Books of the week

In our first round up of some of the best newly published books we focus on the work of illustrators. Or, more accurately – as you’ll see from our selection – illustrators and cartoonists who veer ever so slightly from the conventional path. (Characters from Lost Heroes by Ian Stevenson).

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In our first round up of some of the best newly published books we focus on the work of illustrators. Or, more accurately – as you’ll see from our selection – illustrators and cartoonists who veer ever so slightly from the conventional path. (Characters from Lost Heroes by Ian Stevenson).

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Anders Nilsen has just released his Monologues for the Coming Plague through Fantagraphics. While at first glance his minimal sketches seem disconnected from each other, the books are really a series of experimental short stories, observations and reflections. Nilsen’s naïve cartoons are driven by a stream of consciousness narrative and are, in turn, surrealist, dreamlike and hilarious.

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Monologues for the Coming Plague by Anders Nilsen is published by Fantagraphics, £11.99.

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Sexton Ming’s Knacker’s Yard brings together a range of the maverick artist’s thick pen daubings, much of which should probably never be shown to your mother.

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From Wise Mutt’s philosophical musings – “CD is much better than silly old vinyl” – to the latent aggression of Dominant Baby, Ming really doesn’t seem to care what you think of him and his uncompromising art. Which makes his vitriolic and jet black humour all the more refreshing.

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Knacker’s Yard by Sexton Ming is published by The Aquarium, £8.99.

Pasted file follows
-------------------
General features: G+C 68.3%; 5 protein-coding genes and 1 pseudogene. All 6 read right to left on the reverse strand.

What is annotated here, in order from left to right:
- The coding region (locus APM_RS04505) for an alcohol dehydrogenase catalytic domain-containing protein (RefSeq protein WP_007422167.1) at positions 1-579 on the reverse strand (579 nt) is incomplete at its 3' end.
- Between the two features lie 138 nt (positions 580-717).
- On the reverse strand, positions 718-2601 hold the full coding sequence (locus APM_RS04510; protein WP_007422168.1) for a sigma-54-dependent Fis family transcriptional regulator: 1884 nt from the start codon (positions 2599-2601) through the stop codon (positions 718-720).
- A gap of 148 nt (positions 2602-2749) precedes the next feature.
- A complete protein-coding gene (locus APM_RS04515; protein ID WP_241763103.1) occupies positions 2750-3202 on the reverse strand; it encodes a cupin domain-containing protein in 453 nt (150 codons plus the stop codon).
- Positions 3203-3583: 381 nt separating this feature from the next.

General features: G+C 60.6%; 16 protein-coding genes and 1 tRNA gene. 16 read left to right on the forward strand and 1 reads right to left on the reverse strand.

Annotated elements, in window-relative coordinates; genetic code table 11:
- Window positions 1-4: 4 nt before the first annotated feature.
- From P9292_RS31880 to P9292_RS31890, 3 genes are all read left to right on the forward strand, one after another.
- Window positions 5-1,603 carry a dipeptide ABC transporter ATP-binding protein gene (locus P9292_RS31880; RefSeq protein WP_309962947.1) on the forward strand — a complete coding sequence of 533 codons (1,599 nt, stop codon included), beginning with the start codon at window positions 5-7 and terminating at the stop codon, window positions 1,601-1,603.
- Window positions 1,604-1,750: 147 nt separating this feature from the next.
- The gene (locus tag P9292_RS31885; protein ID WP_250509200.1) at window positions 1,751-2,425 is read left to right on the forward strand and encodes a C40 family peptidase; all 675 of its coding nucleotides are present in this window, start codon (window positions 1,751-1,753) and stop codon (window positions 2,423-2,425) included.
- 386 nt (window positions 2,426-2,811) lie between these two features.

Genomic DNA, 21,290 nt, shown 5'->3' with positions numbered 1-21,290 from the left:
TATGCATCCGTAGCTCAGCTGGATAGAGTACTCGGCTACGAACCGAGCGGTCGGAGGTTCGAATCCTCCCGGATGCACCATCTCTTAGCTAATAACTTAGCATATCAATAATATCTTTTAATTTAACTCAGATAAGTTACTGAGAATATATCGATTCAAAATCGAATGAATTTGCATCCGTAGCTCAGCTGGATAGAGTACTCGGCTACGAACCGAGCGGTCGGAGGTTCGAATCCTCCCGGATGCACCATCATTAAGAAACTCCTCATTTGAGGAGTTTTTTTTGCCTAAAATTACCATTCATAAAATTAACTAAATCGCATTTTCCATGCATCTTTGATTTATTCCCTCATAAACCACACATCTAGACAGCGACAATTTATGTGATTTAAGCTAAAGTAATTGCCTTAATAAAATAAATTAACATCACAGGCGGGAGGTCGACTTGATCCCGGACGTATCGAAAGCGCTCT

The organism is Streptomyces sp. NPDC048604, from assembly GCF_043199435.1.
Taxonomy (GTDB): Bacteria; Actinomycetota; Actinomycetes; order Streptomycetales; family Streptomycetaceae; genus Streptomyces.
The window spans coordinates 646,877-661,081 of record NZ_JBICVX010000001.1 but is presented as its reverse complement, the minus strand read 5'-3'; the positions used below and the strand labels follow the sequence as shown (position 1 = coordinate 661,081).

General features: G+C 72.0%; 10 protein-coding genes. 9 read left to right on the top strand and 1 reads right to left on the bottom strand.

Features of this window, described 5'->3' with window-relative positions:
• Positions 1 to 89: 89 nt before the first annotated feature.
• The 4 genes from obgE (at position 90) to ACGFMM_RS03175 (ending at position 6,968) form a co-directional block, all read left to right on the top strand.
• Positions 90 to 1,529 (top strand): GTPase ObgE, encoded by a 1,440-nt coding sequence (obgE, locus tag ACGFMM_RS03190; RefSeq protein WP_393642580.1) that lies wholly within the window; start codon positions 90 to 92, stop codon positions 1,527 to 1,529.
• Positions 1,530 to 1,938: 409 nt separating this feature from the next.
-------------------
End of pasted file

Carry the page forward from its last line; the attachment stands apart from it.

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Concrete Hermit has already established a name for itself as a purveyor of fine T-shirts and prints but its recent foray into postcard books is another fine string to its bow. Three collections of art have just been released by illustrators Skwak, Andrew Rae and Ian Stevenson.

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While Skwak’s miniature psychedelic murals are awash with drooling monster mouths and bulging eyes (above, top image), Rae’s single panel artwork takes a more sedate look at the surreal – with his love of anatomy and the animal kingdom appearing throughout (above, bottom image). Stevenson’s tragic but brightly coloured drawings offer a glimpse of fallen idols – all his Lost Heroes are, apparently, failed actors who have never made the big time.

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Depicted as deformed cartoon characters (there’s a bastardised Scooby Doo, He-Man, Snoopy and Spider Man, for example) all of the fallen are rendered in their own identifiably bright block colours.

Of Beasts and Machines by Andrew Rae, Skwak by Skwak and Lost Heroes by Ian Stevenson are published by Concrete Hermit, £6.99 each.

 

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A World Without Design?

On the 26 September, as part of the London Design Festival, design consultancy The Partners hosted a panel discussion on the theme of a world without design, tying in with an exhibition on the same theme at their studio. The panellists were designer Paul Priestman of Priestman Goode; Dejan Sudjic, director of the Design Museum and CR editor Patrick Burgoyne. The following is an edited transcript of the discussion.

Senior Creative Designer

Monddi Design Agency

Head of Digital Content

Red Sofa London